They say that communication is the key to any good relationship. But when vehicles and their owners are concerned, silence largely reigns.
Apart from a few vague warning lights on the dashboard and side mirrors, some sensor-based sounds in more current models, and, of course, car horns, drivers have no idea what the cars and people nearby are going to do. Potential surprises include a dangerous object in the road, two vehicles ready to merge into one lane, or a bicycle coming out of a blind alley up ahead – and the driver frequently learns of these events too late, sometimes with fatal consequences.
Yet several of these surprises are anticipated to change by the end of the decade. In order for vehicles to interact with each other, as well as pedestrians, cyclists, construction workers (via wearable sensors or smartphones), and parts of the road infrastructure, such as traffic lights, manufacturers are developing systems that are collectively referred to as C-V2X, i.e. cellular vehicle-to-everything technology.
A car equipped with V2X technology will be able to alert the driver when its sensors or cameras spot a pothole in the road, allowing them time to do evasive maneuvers. Highway workers will be alerted to an oncoming vehicle that’s traveling too close to them. If a car fails to stop, school bus drivers will be warned against letting kids off the bus. Additionally, cyclists and drivers will be made aware of one another before potentially crashing
“While passive safety such as seatbelts and active safety from such things as lane departure warning has improved occupant safety, fatalities outside the vehicle are growing,” said Anupam Malhotra, senior director of connected services for Audi of America. “We’re now working to provide cooperative safety, sharing safety-related information with others.”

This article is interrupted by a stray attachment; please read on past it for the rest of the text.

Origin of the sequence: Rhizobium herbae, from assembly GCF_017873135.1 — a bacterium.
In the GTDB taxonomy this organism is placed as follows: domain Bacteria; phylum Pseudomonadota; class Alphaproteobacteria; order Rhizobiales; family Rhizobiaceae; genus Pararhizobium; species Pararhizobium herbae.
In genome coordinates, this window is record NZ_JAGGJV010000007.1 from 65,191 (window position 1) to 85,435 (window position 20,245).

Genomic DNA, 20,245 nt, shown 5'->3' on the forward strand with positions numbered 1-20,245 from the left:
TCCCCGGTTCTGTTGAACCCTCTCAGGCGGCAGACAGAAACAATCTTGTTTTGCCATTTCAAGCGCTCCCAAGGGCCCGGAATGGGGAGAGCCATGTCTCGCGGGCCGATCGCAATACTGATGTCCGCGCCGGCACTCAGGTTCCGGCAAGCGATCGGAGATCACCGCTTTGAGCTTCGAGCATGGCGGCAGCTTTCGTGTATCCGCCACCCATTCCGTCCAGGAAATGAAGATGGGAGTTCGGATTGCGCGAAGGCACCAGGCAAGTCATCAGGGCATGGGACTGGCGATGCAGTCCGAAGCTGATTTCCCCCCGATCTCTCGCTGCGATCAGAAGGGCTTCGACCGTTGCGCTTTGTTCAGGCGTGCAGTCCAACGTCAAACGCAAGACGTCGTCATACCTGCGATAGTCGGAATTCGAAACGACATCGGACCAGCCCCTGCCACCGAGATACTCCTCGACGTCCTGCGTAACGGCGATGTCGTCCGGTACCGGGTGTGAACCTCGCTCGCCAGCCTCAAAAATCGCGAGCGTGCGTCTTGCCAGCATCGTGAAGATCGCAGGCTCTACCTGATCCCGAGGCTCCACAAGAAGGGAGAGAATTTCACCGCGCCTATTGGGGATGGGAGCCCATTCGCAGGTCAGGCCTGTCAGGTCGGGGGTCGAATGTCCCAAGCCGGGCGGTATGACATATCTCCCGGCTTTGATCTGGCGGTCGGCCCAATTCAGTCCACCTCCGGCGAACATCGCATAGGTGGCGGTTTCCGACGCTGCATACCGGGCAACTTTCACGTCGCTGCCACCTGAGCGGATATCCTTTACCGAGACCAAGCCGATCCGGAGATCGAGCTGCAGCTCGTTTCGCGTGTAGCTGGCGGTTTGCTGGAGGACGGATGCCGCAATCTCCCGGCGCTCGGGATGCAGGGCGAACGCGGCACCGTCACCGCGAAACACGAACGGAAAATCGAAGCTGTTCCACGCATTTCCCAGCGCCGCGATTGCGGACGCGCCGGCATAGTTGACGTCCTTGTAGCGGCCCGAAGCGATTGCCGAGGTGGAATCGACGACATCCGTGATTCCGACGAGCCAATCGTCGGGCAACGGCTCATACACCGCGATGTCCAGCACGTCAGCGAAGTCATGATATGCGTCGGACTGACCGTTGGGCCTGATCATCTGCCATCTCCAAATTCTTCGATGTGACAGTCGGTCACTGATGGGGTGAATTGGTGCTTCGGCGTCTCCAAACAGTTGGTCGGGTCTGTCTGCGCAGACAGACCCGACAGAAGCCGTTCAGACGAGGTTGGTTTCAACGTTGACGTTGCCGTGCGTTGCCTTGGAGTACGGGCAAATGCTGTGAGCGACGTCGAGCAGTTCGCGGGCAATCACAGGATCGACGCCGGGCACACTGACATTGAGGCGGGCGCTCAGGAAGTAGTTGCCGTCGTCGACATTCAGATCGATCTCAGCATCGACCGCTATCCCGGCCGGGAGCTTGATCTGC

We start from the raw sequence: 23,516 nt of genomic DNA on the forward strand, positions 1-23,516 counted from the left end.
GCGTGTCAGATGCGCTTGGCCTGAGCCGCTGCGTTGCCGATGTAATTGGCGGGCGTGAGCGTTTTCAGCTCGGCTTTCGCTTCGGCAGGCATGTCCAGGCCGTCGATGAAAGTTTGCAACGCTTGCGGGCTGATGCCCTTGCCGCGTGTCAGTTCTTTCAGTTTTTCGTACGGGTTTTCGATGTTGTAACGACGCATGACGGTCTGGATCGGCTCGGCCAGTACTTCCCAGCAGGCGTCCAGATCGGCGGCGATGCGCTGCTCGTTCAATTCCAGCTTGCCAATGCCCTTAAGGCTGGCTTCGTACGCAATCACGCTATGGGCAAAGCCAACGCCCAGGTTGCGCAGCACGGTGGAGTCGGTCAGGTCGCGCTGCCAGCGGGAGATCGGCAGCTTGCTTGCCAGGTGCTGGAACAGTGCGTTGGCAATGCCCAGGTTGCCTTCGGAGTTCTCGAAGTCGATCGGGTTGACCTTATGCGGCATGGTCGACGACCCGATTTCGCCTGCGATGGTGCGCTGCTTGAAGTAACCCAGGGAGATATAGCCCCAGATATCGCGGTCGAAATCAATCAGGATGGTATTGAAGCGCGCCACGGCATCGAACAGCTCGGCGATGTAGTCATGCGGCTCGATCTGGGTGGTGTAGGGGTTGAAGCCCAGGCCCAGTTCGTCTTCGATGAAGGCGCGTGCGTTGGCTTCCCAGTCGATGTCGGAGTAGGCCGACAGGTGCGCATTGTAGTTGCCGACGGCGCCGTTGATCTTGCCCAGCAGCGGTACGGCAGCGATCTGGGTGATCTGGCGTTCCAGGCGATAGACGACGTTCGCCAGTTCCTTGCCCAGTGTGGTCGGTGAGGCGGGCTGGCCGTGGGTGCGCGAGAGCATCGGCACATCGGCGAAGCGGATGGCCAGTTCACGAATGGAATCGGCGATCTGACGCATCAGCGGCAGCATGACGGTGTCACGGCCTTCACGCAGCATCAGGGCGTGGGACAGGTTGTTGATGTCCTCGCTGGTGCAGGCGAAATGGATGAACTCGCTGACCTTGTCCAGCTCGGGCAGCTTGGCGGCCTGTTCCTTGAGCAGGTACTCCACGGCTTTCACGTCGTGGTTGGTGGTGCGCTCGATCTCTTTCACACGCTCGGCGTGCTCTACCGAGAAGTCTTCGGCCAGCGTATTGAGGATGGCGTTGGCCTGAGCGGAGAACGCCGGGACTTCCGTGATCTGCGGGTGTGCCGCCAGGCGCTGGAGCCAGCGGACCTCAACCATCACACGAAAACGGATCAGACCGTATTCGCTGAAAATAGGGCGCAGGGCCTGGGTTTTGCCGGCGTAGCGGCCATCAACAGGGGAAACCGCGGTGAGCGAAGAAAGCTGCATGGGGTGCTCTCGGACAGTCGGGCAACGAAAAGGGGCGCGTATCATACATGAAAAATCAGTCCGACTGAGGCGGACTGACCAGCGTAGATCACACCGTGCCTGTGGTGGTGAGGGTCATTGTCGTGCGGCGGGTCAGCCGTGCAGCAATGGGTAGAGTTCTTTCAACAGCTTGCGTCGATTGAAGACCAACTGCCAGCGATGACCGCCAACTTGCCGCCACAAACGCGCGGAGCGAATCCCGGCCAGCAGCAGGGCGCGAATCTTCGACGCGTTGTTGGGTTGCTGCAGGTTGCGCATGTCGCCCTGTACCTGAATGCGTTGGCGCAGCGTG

Audi has taken the lead in the development of V2X technology, in collaboration with the Virginia Department of Transportation and conducting testing in Alpharetta, Georgia, with vehicles that can communicate with school buses, highway workers, and bikers. Construction workers in the road, halted school buses, vehicles running a red light, and cyclists in blind spots or attempting to turn in front of a turning vehicle were all things that C-V2X test vehicles were capable of spotting. In turn, those cars and vehicles can detect the C-V2X vehicle.
Vehicle communication not only improves safety but also eases driver anxiety. Some Audi vehicles in 103 U.S. cities are already utilizing a separate technology that allows communication with traffic signals, with a countdown to a green light appearing on the car’s instrument panel. The stress of driving in stop-and-go traffic can be reduced just by knowing when the light will change.
These alerts may appear on the instrument panel of a car, a handheld device tucked away in a jacket, or even on a smartphone.
According to Johannes Springer, the director general of the 5G Automotive Association, a cross-industry body developing transportation services, V2X technology may also be used for so-called dynamic geofencing. He stated that a hybrid vehicle that is being tracked as it travels within a virtual perimeter, for instance, may be given instructions to only operate in electric mode when excessive emissions are detected in the atmosphere.
“I can’t imagine future vehicles without V2X technology,” said Ram Iyer, senior vice president for connectivity at Harman International, a supplier of vehicle technology. “Because the human attention span is decreasing, you’ll look for these technologies to save your life.”